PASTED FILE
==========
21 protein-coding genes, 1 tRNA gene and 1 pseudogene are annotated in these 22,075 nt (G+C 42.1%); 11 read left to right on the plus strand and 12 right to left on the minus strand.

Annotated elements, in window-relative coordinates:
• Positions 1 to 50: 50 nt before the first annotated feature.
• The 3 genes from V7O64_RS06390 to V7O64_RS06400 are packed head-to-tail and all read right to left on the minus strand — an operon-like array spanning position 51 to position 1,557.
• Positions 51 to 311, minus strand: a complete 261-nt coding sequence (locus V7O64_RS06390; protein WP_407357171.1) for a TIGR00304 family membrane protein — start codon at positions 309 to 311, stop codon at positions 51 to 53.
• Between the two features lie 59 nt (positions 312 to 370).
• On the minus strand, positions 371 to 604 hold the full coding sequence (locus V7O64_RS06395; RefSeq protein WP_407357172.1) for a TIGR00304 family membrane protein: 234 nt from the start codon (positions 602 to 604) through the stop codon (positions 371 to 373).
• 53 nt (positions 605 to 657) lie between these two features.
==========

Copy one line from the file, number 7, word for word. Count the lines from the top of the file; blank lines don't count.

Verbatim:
• On the minus strand, positions 371 to 604 hold the full coding sequence (locus V7O64_RS06395; RefSeq protein WP_407357172.1) for a TIGR00304 family membrane protein: 234 nt from the start codon (positions 602 to 604) through the stop codon (positions 371 to 373).